If you need Colones, go to the banks for the best exchange rates. Or, pay in USD at restaurants or supermarkets and get the change back in Colones.
Pro tip: Keep some coins for the tolls if you plan to drive. We encountered a toll booth when driving from San Jose to Alajuela.
9| Tipping Is Not Required
It is not customary to leave a tip. At restaurants, a 10% service charge is included in your bill. Tour guides, drivers, housekeepers usually do not expect an additional tip for their service.
10| Tap Water Is Safe To Drink
Yes, it is perfectly safe to drink tap water!
11| No Spanish? No Problem.
English is widely used in most tourist destinations. Having said that, it is always useful to know some Spanish, especially if you want to eat at a soda (local diner).
The Spanish phrase you will hear a lot in Costa Rica is: Pura Vida. It means “pure life,” but it is commonly used to mean hello, goodbye, and everything’s great. Remember that!
12| Follow The Experts: Join Guided Naturalist Tours
It is true that you can go on self-guided hikes and tours at many places. But you will see so much more than expected if you join the experts on guided tours.
At the Mistico Arenal Hanging Bridges Park, we joined the specialist on a walk who pointed out a variety of bird species, animals and insects along the way. If we visited on our own, we wouldn’t have spotted ourselves and gotten these amazing pictures and videos of them!
Although guided naturalist tours are a bit more expensive, they will leave you an unforgettable memory!
Note: many of these tours include hotel pick-up and drop-off so there’s no need to worry about transportation.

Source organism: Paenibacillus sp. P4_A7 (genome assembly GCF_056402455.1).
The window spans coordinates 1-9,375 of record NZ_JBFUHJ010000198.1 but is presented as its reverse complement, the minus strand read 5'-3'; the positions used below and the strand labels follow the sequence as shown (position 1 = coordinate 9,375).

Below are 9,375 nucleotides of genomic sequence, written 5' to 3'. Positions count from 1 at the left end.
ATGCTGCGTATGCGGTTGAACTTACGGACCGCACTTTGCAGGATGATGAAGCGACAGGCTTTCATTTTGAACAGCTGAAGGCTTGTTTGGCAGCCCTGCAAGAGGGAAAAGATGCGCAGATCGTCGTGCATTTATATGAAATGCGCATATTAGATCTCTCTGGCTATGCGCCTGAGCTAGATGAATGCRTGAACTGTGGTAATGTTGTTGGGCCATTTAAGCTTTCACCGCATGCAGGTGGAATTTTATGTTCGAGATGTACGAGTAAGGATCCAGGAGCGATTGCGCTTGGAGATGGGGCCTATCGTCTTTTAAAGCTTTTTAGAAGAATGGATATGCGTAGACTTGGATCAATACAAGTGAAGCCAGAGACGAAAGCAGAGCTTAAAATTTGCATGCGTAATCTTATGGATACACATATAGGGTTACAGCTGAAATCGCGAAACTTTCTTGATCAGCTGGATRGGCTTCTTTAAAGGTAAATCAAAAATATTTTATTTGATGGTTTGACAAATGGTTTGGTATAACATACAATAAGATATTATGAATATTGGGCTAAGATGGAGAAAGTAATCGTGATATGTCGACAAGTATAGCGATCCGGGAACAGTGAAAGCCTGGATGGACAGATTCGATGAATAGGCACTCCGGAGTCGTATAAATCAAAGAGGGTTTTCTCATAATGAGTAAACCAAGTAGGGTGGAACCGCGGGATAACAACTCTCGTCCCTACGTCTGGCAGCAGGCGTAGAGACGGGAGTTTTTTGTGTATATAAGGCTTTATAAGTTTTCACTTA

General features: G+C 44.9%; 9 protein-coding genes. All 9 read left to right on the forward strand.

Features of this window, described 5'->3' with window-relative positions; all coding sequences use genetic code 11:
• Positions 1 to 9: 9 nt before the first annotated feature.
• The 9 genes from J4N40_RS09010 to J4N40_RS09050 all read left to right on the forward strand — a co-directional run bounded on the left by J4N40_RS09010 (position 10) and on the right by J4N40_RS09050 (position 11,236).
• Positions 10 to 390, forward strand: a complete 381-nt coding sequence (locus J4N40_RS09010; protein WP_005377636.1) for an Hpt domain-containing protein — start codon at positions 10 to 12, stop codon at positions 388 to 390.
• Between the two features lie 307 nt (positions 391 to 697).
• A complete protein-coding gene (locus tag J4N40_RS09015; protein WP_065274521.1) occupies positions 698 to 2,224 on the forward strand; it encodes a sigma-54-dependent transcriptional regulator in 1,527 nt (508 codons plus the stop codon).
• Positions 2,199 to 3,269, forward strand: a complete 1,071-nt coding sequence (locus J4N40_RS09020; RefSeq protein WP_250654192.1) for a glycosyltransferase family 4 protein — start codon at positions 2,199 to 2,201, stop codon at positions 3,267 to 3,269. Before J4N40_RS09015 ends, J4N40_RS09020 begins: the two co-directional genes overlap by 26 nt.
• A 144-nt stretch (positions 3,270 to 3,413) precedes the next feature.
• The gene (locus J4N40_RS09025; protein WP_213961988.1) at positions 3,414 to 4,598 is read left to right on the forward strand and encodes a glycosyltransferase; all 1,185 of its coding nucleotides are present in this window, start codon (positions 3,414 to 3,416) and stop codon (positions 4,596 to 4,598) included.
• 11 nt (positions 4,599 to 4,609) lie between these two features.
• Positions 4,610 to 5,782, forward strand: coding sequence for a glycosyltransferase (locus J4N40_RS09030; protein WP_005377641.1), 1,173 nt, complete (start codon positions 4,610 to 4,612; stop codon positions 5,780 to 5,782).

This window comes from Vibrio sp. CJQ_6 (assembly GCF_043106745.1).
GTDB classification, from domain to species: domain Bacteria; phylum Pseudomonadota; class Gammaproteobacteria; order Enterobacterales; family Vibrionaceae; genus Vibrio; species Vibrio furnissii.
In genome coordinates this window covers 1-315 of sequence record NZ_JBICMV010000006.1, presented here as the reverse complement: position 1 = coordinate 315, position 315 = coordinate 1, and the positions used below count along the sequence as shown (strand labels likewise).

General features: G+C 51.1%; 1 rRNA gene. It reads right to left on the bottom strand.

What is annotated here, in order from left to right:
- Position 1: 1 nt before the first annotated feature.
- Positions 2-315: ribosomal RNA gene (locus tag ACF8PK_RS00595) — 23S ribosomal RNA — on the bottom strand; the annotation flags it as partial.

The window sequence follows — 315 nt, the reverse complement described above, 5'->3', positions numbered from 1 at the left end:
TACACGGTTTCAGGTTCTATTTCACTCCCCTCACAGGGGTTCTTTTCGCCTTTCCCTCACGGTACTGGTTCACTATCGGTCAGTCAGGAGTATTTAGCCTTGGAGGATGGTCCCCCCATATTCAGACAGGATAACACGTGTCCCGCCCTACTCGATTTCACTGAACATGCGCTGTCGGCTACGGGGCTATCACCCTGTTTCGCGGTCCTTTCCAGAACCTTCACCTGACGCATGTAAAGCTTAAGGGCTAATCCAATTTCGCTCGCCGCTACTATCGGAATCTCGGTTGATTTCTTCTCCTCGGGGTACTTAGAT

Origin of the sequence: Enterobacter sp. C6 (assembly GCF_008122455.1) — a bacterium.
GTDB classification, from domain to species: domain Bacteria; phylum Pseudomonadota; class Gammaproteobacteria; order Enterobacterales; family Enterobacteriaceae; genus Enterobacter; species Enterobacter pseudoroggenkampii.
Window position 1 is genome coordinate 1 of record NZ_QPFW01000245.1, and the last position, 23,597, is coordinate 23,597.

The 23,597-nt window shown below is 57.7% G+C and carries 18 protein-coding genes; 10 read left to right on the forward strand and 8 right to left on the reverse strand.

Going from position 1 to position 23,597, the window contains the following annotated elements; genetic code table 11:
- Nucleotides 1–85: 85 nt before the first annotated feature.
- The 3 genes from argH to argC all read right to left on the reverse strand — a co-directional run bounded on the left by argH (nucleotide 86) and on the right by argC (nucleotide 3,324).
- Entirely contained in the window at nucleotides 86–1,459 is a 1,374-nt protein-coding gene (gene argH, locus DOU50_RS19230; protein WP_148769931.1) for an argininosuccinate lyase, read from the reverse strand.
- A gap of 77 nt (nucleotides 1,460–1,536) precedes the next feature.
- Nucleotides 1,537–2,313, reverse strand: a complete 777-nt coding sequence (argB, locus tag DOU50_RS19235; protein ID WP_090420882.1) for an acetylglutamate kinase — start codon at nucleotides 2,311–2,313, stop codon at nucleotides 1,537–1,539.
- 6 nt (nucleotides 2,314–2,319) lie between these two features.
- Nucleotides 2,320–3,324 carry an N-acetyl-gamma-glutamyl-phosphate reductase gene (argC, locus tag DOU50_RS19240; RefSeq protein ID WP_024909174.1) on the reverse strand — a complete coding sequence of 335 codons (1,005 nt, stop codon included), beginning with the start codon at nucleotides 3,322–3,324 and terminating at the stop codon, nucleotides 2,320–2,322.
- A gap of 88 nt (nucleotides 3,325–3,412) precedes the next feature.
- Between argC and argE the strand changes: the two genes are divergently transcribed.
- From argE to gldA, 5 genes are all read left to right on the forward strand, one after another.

13| Order Seafood, But Know That Shrimps Are Expensive
Costa Rica has plenty of fresh seafood, but do you know that shrimps are very very expensive?
Fishing techniques such as trawling kill turtles and destroy coral. So, to protect the marine resources, the government has put a halt to the use of trawler nets to catch shrimp and other unselective and destructive fisheries. That is why shrimps are expensive in Costa Rica.
But not to worry, there are so many other delicious seafood available for us to enjoy at inexpensive prices!
14| Don’t Miss Out On Local Healthy Snacks
Make a trip to a local supermarket and you’ll realize Ticos (Costa Ricans) love cassava chips, yuca chips and plantain chips. They are addictingly delicious! You can find a variety of them on the shelves, sold under the brands PRO and Soldanza.
Toasted corn snacks by Jacks Picaronas are popular among the locals as well.
Coffee aficionados, check out Cafe Britt. This brand is known for their coffee and gourmet chocolates. The chocolate covered coffee beans, dark chocolate covered pineapple, and dark chocolate with creamy nut filling are a few of our favorites!
15| Go Beach Hopping? Keep In Mind That…
One of the fun things to do in Costa Rica is going beach-hopping. However, the beaches may seem close to each other on the map, but are actually far to drive to.
This is because there is no actual “road” connecting the beaches so you can’t really drive along the coast. You will have to drive out of the beach town and go back to the main road first before you can head towards the next beach community.
You may find some people attempting to drive their car onto the sandy pathways leading up to the beaches. Don’t do that. We have seen cars got stuck there and people had to push them from behind.
Pro tip: Instead of driving, rent an ATV. That is the fastest way to beach hop!
We hope you find these tips helpful for your Costa Rica trip planning. If you have any questions, feel free to ask them below!
Disclaimer: This post is written in partnership with Adobe Rent A Car. As always, all opinions on For Two, Please are my own and I only recommend brands that I 100% stand behind.